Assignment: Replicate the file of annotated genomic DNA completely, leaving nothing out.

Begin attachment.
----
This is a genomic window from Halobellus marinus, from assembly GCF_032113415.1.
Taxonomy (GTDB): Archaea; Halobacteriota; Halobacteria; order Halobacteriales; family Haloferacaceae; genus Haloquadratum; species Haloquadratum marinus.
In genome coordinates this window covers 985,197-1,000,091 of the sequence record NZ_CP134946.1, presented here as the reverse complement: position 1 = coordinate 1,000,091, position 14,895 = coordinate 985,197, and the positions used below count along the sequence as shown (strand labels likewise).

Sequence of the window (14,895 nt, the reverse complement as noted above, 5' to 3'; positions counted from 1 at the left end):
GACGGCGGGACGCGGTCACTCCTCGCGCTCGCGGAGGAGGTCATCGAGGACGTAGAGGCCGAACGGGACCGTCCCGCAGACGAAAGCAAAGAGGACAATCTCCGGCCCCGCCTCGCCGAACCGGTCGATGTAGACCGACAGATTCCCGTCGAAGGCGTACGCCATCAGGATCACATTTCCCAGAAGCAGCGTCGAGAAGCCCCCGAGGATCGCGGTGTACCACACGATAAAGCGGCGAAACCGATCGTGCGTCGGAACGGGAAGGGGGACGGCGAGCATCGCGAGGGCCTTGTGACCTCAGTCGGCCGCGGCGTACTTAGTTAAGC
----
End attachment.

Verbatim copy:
This is a genomic window from Halobellus marinus, from assembly GCF_032113415.1.
Taxonomy (GTDB): Archaea; Halobacteriota; Halobacteria; order Halobacteriales; family Haloferacaceae; genus Haloquadratum; species Haloquadratum marinus.
In genome coordinates this window covers 985,197-1,000,091 of the sequence record NZ_CP134946.1, presented here as the reverse complement: position 1 = coordinate 1,000,091, position 14,895 = coordinate 985,197, and the positions used below count along the sequence as shown (strand labels likewise).

Sequence of the window (14,895 nt, the reverse complement as noted above, 5' to 3'; positions counted from 1 at the left end):
GACGGCGGGACGCGGTCACTCCTCGCGCTCGCGGAGGAGGTCATCGAGGACGTAGAGGCCGAACGGGACCGTCCCGCAGACGAAAGCAAAGAGGACAATCTCCGGCCCCGCCTCGCCGAACCGGTCGATGTAGACCGACAGATTCCCGTCGAAGGCGTACGCCATCAGGATCACATTTCCCAGAAGCAGCGTCGAGAAGCCCCCGAGGATCGCGGTGTACCACACGATAAAGCGGCGAAACCGATCGTGCGTCGGAACGGGAAGGGGGACGGCGAGCATCGCGAGGGCCTTGTGACCTCAGTCGGCCGCGGCGTACTTAGTTAAGC